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Shadow of What Was Lost: 1 Paperback – 15 May 2017
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Action aplenty and an ample spattering of violence...this is a whole new world with a fresh fantasy streak.--SciFiNow on The Shadow of What Was Lost
Ingeniously plotted...Islington's natural storytelling ability provides incessant plot twists and maintains a relentless pace...A promising page-turner from a poised newcomer.--Kirkus on The Shadow of What as Lost
Islington has built a world with all the right genre elements: complex magic, terrifying threats out of legend, political intrigue, and a large cast of characters whose motivations are seldom clear. Fans of doorstop epic fantasy will not be disappointed.--Publishers Weekly on The Shadow of What Was Lost
Love The Wheel of Time? This is about to become your new favorite series.--B&N SF & Fantasy Blog on The Shadow of What Was Lost
Storytelling assurance rare for a debut . . . Fans of Robert Jordan and Brandon Sanderson will find much to admire.--Guardian on The Shadow of What Was Lost
The plot twists are unexpected, the world building is fascinating, and the fledgling love story is a charmer.... This sweeping and compelling epic is ripe for a sequel.--Booklist on The Shadow of What Was Lost
Will appeal to anybody looking for a coming-of-age fantasy tale with likeable characters and strong world building.--Fantasy Faction on The Shadow of What Was Lost
About the Author
- Publisher : Orbit; Reprint edition (15 May 2017)
- Language : English
- Paperback : 736 pages
- ISBN-10 : 0316274070
- ISBN-13 : 978-0316274074
- Dimensions : 15.24 x 5.72 x 23.24 cm
- Best Sellers Rank: 106,076 in Books (See Top 100 in Books)
- Customer Reviews:
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Top reviews from Australia
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This is the first James Islington book I’ve read, and I can understand why he is widely compared to Robert Jordan and Brandon Sanderson – like them he is a very competent, if not really inspired, wordsmith who knows how to keep a story moving. He only gets 4 stars from me because he doesn’t have the originality or the black humour of authors like Mark Lawrence or Alex Marshall at their best, but I enjoyed the book a lot and will definitely be buying the other books in the trilogy - seeing that a trilogy has actually been finished is important to me when I decide to buy or not as I, like many others, have been burnt by authors like Rothfuss and Martin who can seemingly never finish what they’ve started.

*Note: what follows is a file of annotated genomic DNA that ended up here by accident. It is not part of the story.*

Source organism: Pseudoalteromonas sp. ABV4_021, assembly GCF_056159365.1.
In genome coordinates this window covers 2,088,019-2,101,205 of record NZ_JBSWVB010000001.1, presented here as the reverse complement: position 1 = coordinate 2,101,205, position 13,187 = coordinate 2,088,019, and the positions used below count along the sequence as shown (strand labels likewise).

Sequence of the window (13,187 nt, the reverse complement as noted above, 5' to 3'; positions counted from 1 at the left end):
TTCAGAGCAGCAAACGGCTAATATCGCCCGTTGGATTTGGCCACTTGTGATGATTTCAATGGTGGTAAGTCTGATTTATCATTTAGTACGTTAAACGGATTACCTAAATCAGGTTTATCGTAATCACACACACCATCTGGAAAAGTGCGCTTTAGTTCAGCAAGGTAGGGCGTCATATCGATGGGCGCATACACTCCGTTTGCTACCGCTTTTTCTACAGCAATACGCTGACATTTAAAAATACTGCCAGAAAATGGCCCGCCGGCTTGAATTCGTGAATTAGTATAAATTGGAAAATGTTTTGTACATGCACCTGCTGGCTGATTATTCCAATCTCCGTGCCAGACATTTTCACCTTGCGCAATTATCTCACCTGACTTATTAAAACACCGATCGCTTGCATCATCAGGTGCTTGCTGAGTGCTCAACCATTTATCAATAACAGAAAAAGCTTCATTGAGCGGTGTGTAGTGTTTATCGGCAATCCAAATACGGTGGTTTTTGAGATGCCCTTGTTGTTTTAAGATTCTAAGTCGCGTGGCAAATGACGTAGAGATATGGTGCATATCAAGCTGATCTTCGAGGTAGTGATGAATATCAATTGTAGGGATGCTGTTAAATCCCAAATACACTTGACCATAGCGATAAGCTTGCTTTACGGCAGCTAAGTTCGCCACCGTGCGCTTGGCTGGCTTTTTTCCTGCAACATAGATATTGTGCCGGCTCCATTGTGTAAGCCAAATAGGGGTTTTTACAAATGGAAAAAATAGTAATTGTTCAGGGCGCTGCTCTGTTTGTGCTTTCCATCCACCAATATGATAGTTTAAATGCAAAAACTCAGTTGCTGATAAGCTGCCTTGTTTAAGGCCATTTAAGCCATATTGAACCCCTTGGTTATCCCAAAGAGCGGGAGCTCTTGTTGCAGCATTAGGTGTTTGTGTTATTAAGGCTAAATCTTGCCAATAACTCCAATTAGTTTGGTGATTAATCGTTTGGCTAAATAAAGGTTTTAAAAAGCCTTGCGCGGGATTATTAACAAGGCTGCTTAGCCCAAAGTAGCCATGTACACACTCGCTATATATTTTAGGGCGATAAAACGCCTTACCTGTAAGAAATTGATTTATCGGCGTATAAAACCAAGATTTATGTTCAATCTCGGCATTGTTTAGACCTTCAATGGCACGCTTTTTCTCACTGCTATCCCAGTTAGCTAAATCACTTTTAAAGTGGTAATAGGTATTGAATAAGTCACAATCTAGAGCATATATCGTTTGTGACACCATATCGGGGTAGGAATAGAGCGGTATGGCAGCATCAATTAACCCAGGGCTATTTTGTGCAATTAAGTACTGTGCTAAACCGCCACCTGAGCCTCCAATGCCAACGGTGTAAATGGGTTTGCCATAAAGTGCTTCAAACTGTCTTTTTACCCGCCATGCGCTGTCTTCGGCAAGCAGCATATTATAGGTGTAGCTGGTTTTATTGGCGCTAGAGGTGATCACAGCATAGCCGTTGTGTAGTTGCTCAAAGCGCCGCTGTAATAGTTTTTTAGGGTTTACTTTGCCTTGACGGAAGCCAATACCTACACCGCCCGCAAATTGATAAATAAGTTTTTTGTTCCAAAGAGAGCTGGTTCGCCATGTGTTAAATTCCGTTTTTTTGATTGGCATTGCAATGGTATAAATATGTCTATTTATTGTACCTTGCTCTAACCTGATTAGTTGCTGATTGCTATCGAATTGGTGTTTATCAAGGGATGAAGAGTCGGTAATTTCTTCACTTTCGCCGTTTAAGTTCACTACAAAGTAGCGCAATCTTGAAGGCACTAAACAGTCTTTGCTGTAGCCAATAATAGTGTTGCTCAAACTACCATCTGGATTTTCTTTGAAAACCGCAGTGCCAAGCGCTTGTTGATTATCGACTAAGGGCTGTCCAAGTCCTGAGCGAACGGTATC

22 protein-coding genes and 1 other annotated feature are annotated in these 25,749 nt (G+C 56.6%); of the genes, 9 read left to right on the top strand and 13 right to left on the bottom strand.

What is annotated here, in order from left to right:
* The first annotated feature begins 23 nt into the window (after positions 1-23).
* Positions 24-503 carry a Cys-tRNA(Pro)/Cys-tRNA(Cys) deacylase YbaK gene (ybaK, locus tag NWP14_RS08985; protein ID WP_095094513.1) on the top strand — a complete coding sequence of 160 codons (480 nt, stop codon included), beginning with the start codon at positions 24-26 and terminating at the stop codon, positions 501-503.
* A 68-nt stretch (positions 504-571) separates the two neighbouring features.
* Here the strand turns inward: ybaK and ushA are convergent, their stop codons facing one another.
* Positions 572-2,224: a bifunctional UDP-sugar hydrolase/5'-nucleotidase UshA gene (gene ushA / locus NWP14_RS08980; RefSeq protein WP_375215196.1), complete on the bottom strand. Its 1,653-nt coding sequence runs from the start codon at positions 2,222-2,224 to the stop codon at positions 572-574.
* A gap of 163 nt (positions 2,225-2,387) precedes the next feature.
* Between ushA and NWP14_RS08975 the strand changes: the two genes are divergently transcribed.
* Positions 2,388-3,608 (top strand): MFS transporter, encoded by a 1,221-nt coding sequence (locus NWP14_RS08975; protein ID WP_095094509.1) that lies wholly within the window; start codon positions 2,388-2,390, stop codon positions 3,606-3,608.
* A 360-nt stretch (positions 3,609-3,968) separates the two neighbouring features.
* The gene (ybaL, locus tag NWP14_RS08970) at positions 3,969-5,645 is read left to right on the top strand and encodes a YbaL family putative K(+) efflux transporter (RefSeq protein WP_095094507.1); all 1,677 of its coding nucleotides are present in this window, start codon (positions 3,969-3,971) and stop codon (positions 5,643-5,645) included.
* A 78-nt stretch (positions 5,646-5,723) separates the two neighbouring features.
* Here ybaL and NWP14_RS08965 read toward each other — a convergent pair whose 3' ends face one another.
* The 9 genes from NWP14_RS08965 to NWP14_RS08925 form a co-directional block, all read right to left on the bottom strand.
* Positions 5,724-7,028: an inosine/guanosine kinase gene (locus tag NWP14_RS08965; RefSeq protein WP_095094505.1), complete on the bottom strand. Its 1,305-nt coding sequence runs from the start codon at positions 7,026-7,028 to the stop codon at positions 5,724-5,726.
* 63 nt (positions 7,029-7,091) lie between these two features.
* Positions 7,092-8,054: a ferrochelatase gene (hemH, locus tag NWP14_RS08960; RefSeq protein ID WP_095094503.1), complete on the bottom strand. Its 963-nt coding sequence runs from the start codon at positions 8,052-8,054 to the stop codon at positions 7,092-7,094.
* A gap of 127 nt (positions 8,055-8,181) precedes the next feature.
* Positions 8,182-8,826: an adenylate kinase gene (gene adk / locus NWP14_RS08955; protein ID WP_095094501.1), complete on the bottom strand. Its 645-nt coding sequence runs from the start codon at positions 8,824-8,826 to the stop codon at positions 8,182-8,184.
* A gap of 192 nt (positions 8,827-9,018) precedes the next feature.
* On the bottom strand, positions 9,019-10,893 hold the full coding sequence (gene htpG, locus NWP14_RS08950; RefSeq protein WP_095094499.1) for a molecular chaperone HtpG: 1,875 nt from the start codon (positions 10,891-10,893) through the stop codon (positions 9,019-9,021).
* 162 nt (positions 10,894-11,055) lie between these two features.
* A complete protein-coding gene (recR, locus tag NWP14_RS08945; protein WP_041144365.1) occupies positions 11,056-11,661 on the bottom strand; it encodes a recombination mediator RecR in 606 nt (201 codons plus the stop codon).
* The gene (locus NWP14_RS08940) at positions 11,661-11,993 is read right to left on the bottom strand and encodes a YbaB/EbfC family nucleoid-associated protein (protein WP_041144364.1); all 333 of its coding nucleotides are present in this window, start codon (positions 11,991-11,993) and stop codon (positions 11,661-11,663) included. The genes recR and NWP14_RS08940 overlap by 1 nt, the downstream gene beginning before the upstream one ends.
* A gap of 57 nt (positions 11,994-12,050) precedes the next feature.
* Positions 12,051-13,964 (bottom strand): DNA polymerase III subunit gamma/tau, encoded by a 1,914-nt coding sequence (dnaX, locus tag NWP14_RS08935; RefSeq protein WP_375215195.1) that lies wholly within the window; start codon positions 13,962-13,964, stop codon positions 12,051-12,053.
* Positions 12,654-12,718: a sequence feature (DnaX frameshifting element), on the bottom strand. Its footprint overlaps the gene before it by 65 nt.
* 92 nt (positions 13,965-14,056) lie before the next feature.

At times it felt a little like Raymond Feist's Magician with Wirr and Davian reminding me a little of Pug and Tomas, with great destinies awaiting them both. The slow uncovering of Caeden's missing memories was somewhat of a surprise and a good cliff hanger for the 2nd book. Looking forward to reading the next two books!
On to the second book now
It's a great start to a larger epic and I'm really looking forward to the next installment.
Top reviews from other countries
It has been about a year since I read a good fantasy book that engulfed me.
Having read a ton of Brandon Sanderson, Joe Abercrombie, George R. R. Martin, J. R. R. Tolkien, and Patrick Rothfuss in my time - I am a big fantasy fan!
There is something magical about the limited knowledge Mr Islington allows the read to hold throughout this novel, having it trickled in for the reader at the right time, and not before. This book is just the first part of three (the second is already out, with third coming out Dec 2019), and it really is a great first stage in the story. Throughout there are tidbits and hints which just make you want to push on and get another chapter under your belt. I felt like I was able to engage firstly with the characters, secondly with the world and finally with the skills and abilities each type of person has - a nice order in my opinion.
Towards the end, I did get a little confused with a couple of the names, as some of the characters have a few different ones depending on where they are or who they are with. But within a few pages, there has usually been a few hints scattered in which allowed me to remember who the flippin person was that they referred to a moment ago, or who turned up out of the blue again ten pages back.
I am about to crack on with the second one, getting it well cleared before December when I know I will have a great couple of weeks before Christmas smashing through the third and final tome in this series, and yes, I will do it in no time.